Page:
Вы находитесь на странице: 1из 12

Chem. Anal.

(Warsaw), 51, 339 (2006)

REVIEW

Selected Problems in Speciation Analysis of Vanadium


in Water Samples**
by Krystyna Pyrzyska
Department of Chemistry, Warsaw University,
ul. Pasteura 1, 02-093 Warsaw, Poland
Keywords:

Vanadium; Speciation analysis; Separation

Two most commonly vanadium forms, V(IV) and V(V), have different toxicity and nutritious properties. Speciation of vanadium is necessary in environmental samples. The
objective of this paper is to highlight some aspects of vanadium speciation analysis, such
as stability of species and possibility of their redistribution, as well as separation techniques
and analytical methods.
Biologiczna rola wanadu i jego toksyczno zale gwnie od formy chemicznej, w jakiej
wystpuje w analizowanych prbkach. W pracy przedstawiono gwne problemy zwizane
z analiz specjacyjn wanadu, gwnie V(IV) i V(V), takie jak trwao form specjacyjnych
w roztworach, przygotowanie roztworw wzorcowych o zdefiniowanej formie chemicznej
oraz metody rozdzielania i oznaczania wanadu.

* Corresponding author. E-mail: kryspyrz@chem.uw.edu.pl


** Presented at the 7th Polish Conference on the Analytical Chemistry, Toru 37 July 2006.

340

K. Pyrzyska

The growing awareness of the strong dependence of the toxicity of elements upon
their chemical forms has led to an increasing interest in their qualitative and quantitative
determination. Speciation analysis is carried out for a number of reasons, including
characterization and evaluation of systems in environmental science, medicine, monitoring of biological processes, nutrition, and industry. Biochemical and toxicological investigations have shown that chemical forms of particular elements or oxidation states in
which they are introduced into the environment is crucial for living organisms.
Vanadium is one of the essential trace metal elements. It plays an important role in
environmental and biological systems. In geological and geochemical studies the content of vanadium in rocks, soils, and water provide information on the origin and/or
history of the sample. Vanadium is widely used in industrial processes and its compounds are released to the environment in large quantities. It can serve as a useful marker of potential release of toxic trace metals from fossil fuels, particularly oils, as it is
always present in these materials [1]. Vanadium precipitated in soil can be easily leached
by rainwater. Despite low concentration in seawater, ranging from 0.3 to 3.2 mg L1,
vanadium is accumulated at relatively high levels (0.21 mg g1) in some ascidians,
particularly belonging to the suborder of Phlebobranchia [2]. Vanadium is also accumulated, though to much lesser extent, by Amanita mushrooms and this process is unrelated to the metal content in soil [3]. Vanadium and its compounds have gained
an interest in medical and biological sciences after their biochemical activity was discovered. Biochemical activity of vanadium is based on chemical similarity of vanadate to
phosphate, which makes the former interact with numerous enzymes by either inhibiting or activating them [4, 5]. Particular case of these interactions is when vanadium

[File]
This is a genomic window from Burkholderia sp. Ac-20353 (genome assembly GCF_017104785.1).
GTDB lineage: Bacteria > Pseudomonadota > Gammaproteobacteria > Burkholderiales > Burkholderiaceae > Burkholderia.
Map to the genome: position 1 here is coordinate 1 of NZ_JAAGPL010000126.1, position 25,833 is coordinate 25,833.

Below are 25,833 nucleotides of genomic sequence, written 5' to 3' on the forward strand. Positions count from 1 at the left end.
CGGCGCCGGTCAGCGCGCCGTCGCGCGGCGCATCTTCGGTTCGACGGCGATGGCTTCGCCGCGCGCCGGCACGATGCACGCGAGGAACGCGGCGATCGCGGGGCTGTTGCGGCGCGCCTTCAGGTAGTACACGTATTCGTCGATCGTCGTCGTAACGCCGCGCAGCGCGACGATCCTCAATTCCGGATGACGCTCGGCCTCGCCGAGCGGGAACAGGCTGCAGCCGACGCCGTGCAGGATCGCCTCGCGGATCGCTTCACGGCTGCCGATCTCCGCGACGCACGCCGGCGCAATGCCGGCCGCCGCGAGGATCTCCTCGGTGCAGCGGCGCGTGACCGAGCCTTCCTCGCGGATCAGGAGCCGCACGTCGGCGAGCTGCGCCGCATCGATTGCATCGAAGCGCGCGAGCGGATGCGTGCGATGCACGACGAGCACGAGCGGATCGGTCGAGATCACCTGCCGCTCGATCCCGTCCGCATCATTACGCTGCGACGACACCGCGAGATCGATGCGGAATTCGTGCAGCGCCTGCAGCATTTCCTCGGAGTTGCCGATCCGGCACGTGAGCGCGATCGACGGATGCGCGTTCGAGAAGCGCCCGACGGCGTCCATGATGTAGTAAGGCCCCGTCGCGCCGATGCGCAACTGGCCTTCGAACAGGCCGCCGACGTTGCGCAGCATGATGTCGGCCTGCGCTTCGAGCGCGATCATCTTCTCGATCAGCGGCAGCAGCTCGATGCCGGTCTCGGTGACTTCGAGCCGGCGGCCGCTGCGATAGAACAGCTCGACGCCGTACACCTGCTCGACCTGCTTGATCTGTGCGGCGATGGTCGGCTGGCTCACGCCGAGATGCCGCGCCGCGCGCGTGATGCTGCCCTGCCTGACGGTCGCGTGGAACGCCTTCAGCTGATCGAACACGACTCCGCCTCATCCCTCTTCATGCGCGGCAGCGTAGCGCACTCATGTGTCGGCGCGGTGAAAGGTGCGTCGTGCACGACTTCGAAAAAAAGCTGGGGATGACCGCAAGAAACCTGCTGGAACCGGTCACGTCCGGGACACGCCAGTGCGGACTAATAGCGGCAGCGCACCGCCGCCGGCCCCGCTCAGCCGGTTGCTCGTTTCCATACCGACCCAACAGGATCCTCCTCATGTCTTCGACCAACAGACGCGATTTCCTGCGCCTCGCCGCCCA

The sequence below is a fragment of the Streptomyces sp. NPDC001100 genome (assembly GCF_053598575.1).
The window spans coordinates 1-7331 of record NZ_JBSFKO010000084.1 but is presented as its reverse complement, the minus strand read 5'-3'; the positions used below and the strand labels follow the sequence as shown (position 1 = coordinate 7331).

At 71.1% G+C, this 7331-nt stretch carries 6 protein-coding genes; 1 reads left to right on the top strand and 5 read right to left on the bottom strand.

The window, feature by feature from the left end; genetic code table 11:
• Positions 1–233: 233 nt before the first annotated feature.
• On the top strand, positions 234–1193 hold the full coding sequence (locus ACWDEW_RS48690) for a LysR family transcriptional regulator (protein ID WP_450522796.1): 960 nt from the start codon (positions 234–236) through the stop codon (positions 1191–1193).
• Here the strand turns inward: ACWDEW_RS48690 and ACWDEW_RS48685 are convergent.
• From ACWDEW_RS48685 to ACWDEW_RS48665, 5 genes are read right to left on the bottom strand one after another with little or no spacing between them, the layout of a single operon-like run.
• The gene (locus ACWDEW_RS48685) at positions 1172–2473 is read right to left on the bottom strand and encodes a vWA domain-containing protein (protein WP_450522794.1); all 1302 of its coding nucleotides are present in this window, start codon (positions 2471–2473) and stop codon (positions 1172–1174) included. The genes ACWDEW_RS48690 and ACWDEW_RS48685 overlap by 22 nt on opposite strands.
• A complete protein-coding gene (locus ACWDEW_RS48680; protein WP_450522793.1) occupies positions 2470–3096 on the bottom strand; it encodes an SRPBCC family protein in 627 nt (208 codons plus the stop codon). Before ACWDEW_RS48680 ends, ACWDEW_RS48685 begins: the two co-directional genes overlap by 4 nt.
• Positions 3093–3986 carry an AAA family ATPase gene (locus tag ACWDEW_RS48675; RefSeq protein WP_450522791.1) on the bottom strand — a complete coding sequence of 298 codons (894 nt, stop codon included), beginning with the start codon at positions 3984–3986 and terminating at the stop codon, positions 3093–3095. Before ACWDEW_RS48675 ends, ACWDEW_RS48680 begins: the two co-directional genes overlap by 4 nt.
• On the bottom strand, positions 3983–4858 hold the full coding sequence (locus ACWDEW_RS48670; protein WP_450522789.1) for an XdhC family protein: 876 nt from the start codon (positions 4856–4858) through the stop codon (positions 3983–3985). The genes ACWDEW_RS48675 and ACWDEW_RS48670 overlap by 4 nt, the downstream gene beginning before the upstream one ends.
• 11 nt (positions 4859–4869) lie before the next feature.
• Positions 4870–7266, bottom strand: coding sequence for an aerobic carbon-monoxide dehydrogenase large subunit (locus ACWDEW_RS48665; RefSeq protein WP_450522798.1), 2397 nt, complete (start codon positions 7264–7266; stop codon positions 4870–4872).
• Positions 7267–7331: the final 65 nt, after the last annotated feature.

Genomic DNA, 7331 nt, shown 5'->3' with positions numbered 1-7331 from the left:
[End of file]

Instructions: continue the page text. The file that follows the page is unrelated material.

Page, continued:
interferes with the glucose uptake processes by mimicking insulin. For some time
vanadium compounds have been considered as ideal candidates for oral anti-diabetes
drugs. Recently, however, their medical applications have become doubtful due to the
possible toxicity of prolonged administration [6]. Vanadyl ion VO2+ can be used as
a physicochemical marker of metal binding sites in proteins [7].
Despite its toxicity at higher concentration, vanadium is assumed to be an essential
element for living organisms, although its biological role is still not clear [8]. Determination of vanadium has received much attention due to its increasing importance in environmental and biological studies [911]. Moreover, speciation analysis allows one to
determine vanadium compounds, in which it appears at various oxidation states, as well
as to study different interactions of vanadium species in living organisms. The procedures used for determination of vanadium species are limited by several problems, such
as: (i) stability and possibility of redistribution, (ii) low content of several species, and
(iii) necessity of use of preconcentration and separation methods. The objective of this
paper is to highlight the above aspects of vanadium speciation analysis, performed
particularly in water samples. Vanadium is incorporated into the human body mainly

Selected problems in speciation analysis of vanadium

341

from water. For this reason determination of vanadium species in water samples is
crucial in biochemical, geochemical, and environmental studies.
Vanadium species in aqueous solution
Distribution of vanadium between different oxidation states plays an important role
in its environmental chemistry. In aqueous solutions vanadium appears at various oxidation states and ionic forms, the most common in natural waters are V(IV) and V(V).
V(V) occurs as VO2+ in acidic media and as VO43 in alkaline media. It is expected to be
the predominant form in water exposed to the atmospheric oxygen. Speciation of V(V)
is very complex as different oligomeric (n = 110) vanadate anionic species might
occur simultaneously in equilibrium (Fig. 1). In the whole pH range, several species
may coexist, however more than 90% of total vanadium consists of either 2 or 3
species [12]. Turner et al. [13] have determined distribution of vanadium in seawater